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VMware, XenSource Join Forces To Improve Linux Virtualization Support

Peace has been established on at least one front: XenSource and VMware are working together to improve virtualization in the Linux kernel.

Their original disagreement has been displaced by a commitment to work on a solution together, says Simon Crosby, CTO of XenSource, the company that builds products around Xen virtualization software. The two are trying to come up with a common approach to virtualization support in the Linux kernel.

"With the help of IBM, we made a technology breakthrough that accommodates both," Crosby said in an interview Thursday. The two companies sat down together to work through the problem during the recent Linux Symposium, held in late July in Ottawa, Canada.

Jack Lo, VMware's senior director of R&D, agrees. A group got together at the Symposium "to put together an interface to the Linux kernel. There's been a lot of activity" to reach agreement, he said.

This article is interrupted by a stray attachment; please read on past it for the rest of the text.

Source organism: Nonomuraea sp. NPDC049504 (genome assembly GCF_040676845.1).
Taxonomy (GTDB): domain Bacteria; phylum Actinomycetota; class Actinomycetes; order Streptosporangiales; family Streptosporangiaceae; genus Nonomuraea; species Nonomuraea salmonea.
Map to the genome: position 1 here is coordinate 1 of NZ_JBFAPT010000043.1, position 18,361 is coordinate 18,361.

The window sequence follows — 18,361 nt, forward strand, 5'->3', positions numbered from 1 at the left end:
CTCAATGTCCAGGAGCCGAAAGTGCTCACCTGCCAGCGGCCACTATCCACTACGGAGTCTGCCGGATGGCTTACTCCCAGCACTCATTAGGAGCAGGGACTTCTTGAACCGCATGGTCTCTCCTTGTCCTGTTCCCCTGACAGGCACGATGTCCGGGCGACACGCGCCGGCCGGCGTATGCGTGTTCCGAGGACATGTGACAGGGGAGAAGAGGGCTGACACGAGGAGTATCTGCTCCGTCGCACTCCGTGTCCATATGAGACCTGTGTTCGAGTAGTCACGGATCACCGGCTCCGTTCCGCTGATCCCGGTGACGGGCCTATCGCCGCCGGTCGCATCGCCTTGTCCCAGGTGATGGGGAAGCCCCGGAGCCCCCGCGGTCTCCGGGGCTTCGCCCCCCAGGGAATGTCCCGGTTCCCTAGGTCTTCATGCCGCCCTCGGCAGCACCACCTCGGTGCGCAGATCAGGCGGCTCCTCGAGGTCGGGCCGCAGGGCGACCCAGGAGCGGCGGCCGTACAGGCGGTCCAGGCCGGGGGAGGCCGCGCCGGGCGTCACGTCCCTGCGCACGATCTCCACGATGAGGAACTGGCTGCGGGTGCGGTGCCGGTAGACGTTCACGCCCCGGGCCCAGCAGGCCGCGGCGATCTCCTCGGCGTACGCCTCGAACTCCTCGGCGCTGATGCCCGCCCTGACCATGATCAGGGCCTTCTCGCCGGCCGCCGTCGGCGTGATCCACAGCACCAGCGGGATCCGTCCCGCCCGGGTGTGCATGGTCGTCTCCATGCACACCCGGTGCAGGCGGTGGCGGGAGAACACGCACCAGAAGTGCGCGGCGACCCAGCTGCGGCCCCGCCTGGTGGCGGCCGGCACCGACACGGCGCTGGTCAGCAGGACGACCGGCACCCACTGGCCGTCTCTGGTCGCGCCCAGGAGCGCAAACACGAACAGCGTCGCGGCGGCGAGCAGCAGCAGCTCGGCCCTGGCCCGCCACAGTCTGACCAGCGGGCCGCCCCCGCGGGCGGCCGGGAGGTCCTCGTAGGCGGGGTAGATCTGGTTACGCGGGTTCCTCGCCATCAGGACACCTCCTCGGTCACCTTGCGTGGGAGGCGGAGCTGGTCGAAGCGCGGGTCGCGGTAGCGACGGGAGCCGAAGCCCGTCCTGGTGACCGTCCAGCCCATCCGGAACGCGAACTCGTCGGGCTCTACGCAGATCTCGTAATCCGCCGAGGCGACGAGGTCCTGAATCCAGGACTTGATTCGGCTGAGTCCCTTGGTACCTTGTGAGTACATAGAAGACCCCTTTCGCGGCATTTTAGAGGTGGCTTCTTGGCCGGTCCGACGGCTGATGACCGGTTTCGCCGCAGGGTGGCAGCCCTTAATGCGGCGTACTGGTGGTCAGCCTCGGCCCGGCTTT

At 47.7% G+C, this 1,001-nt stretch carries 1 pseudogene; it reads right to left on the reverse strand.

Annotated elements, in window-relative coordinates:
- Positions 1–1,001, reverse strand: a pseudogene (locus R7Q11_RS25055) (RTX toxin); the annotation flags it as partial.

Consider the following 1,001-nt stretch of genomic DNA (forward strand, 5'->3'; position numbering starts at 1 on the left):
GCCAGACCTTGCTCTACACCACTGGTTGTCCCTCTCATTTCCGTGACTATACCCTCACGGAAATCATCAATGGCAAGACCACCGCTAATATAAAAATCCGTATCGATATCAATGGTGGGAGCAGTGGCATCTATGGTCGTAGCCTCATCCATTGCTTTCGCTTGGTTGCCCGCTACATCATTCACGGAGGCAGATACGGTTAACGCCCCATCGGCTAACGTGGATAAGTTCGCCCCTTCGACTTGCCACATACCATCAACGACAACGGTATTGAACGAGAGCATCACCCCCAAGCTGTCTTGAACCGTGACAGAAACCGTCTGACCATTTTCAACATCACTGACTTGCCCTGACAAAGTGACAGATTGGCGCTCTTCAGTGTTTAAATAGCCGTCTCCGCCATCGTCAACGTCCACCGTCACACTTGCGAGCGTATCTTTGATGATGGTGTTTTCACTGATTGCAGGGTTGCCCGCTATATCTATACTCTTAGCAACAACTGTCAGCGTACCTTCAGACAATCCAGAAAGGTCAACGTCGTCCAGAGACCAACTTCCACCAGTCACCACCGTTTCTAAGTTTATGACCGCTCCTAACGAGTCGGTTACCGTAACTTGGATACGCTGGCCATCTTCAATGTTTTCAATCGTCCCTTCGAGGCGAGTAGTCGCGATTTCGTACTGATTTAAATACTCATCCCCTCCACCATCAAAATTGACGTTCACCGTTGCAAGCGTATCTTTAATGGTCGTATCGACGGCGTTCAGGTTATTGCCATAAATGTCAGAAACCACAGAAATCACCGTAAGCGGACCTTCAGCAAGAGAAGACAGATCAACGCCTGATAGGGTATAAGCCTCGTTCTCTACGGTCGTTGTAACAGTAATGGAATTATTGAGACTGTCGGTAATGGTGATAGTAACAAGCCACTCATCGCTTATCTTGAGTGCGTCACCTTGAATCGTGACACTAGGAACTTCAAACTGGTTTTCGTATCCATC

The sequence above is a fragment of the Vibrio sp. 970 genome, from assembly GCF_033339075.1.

The goal is to allow different hypervisors to manage Linux virtual machines generated by a competitor's software. Hypervisors are a second generation of virtualization software that provides a more efficient way of running virtual machines on a server.

Open-source Xen, first produced in research at Cambridge University, England, is a hypervisor, as is VMware's ESX Server. Microsoft is
working on a hypervisor
called Viridian, due in late 2007 or 2008.

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